• Says she will rise above and continue to inspire young women and athletes in South Africa and around the world.
• CAS said its panel 'expressed serious concerns as to the future practical application' of the DSD regulations.
Caster Semenya insists she will not be slowed down or held back after losing her legal battle with athletics’ world governing body the IAAF over its controversial eligibility rules concerning testosterone levels in female runners.
The Court of Arbitration for Sport ruled on Wednesday that the regulations restricting testosterone levels in female athletes in selected events, were ‘discriminatory’ but ‘necessary’.
As a result, two-time Olympic 800m champion Semenya will have to take testosterone-suppressing medication. The IAAF has given her, and other athletes with naturally-occurring high levels of testosterone, a week to reduce their levels of the hormone to within the required limit if she wants to be eligible to defend her world title in Doha in October.
Semenya said in a statement: “I know that the IAAF’s regulations have always targeted me specifically. For a decade the IAAF has tried to slow me down, but this has actually made me stronger. The decision of the CAS will not hold me back. I will once again rise above and continue to inspire young women and athletes in South Africa and around the world.”
Semenya is considering whether to appeal against the decision.
A statement issued on her behalf said ‘her unique genetic gift should be celebrated, not regulated’. It added that she believes the regulations will be overturned. The 28-year-old, who has one of the various genetic conditions collectively known as differences or disorders of sex development (DSD), and Athletics South Africa had launched a legal challenge to the rules, which concern athletes competing in events from the 400m to the mile, claiming they were unlawful.
But CAS said in a statement: “By majority, the CAS panel has dismissed the requests for arbitration considering that the claimants were unable to establish that the DSD regulations were ‘invalid’.
“The panel found that the DSD regulations are discriminatory, but the majority of the panel found that, on the basis of the evidence submitted by the parties, such discrimination is a necessary, reasonable and proportionate means of achieving the IAAF’s aim of preserving the integrity of female athletics in the restricted events.”
Semenya has been the subject of intense scrutiny ever since she burst onto the scene at the 2009 World Championships in Berlin, where she won the first of her three world titles. Aged just 18, she achieved that feat despite the emotional strain caused by international media speculation about a gender verification test following complaints from rivals about her muscular build.
However, despite the award in favour of the IAAF, CAS said its panel 'expressed some serious concerns as to the future practical application” of the DSD regulations.
CAS said that its decision could ‘change in the future unless constant attention is paid to the fairness of how the regulations are implemented’.
It highlighted the following three key issues. The panel ‘expressed its concern as to an athlete’s potential inability to remain in compliance with the DSD regulations in periods of full compliance with treatment protocols, and, more specifically, the resulting consequences of unintentional non-compliance’.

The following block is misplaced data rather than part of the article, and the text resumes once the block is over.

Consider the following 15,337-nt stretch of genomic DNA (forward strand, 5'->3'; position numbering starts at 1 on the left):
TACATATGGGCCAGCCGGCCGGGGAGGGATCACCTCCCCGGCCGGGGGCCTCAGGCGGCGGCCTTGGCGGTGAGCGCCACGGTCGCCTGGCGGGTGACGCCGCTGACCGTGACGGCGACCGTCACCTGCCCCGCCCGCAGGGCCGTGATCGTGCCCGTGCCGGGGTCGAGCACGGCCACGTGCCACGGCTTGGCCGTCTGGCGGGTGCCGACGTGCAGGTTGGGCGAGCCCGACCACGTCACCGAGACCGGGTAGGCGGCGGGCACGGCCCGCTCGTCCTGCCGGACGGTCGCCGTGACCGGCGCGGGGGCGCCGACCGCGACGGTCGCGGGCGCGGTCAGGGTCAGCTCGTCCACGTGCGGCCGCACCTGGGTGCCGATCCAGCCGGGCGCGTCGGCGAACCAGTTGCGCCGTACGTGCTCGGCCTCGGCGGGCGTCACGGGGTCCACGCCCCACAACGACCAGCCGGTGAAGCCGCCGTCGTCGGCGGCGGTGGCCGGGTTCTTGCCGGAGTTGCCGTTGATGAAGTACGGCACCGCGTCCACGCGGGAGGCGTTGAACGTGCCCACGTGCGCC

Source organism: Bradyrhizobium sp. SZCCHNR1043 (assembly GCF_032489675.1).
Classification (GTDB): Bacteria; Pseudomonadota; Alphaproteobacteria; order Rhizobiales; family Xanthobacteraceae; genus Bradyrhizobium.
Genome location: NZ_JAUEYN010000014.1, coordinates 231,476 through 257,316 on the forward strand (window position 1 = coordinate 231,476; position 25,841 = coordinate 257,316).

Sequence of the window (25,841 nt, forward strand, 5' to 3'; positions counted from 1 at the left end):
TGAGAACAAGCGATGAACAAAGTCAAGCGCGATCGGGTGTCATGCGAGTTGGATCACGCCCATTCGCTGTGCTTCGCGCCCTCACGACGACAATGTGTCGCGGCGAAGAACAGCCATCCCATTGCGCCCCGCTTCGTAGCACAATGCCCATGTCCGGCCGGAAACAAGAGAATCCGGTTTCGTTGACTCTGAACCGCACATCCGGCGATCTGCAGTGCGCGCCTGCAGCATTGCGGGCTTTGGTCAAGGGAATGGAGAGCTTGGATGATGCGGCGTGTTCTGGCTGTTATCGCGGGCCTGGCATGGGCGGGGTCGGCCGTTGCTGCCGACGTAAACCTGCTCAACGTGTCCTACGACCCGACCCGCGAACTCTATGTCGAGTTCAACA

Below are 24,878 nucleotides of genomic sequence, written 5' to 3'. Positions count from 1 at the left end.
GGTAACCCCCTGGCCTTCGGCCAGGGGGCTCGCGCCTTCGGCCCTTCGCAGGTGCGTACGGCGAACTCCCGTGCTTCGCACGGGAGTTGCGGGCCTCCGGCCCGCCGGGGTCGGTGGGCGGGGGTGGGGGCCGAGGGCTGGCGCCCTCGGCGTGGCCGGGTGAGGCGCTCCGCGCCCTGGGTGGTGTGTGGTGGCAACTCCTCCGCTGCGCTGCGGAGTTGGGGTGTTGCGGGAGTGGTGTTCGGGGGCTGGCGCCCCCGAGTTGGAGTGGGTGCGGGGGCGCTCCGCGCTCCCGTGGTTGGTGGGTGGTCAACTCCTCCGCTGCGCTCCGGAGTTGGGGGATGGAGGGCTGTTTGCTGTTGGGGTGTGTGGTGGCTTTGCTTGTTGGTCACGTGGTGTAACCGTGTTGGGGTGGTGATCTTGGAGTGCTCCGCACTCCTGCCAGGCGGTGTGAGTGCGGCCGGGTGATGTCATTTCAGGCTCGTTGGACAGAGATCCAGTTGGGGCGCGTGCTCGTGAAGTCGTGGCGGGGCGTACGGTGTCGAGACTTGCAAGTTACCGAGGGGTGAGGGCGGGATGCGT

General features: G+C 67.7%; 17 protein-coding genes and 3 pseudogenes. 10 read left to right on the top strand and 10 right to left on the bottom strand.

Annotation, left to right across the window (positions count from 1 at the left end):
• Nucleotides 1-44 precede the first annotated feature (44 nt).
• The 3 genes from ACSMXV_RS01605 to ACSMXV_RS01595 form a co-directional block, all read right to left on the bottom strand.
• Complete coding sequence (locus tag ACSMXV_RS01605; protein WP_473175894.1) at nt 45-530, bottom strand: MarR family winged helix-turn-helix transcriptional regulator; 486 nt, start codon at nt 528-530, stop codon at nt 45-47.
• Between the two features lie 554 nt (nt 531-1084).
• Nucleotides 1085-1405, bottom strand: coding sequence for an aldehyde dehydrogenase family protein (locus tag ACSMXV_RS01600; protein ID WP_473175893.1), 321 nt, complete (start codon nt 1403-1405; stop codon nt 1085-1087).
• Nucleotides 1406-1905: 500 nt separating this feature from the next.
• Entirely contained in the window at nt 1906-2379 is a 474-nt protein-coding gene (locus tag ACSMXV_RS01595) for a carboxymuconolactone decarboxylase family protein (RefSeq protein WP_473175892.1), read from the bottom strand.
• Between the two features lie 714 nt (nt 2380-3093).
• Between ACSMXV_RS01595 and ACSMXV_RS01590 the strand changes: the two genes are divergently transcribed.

It also suggested the IAAF ‘consider deferring the application of the DSD regulations’ to the 1500m and mile because of the current lack of ‘concrete evidence of actual (in contrast to theoretical) significant athletic advantage’ in these events.
And it added ‘the side effects of hormonal treatment, experienced by individual athletes could, with further evidence, demonstrate the practical impossibility of compliance which could, in turn, lead to a different conclusion as to the proportionality of the DSD regulations’.
The IAAF said it was ‘grateful’ to CAS for its judgement and was ‘pleased’ its regulations had been upheld. It said the regulations would be coming into effect on May 8. As a result, affected athletes hoping to be eligible for the World Championships, have a week to reduce testosterone levels to within the regulation levels, so, the IAAF said, they ‘are encouraged to initiate their suppressive treatment as soon as possible’.
The regulations require athletes to reduce their testosterone levels to below 5 nmol/L for a continuous period of at least six months prior to competition. But the IAAF said that, because of the delay in implementing the rules caused by Semenya’s legal challenge, it will accept affected athletes who comply with the limit starting on or before May 8 as eligible.
The governing body added: “No athlete will be forced to undergo any assessment and/or treatment under these regulations. It is each athlete’s responsibility, in close consultation with her medical team, to decide whether or not to proceed with any assessment and/or treatment.”
Semenya, though, believes it is ‘irresponsible’ for the IAAF to implement the regulations. She wants the governing body to ‘to commission a team of fully independent experts to produce an unbiased assessment of the need for and methods of regulation before implementing what she believes are harmful rules that will negatively impact the well-being of athletes around the world’.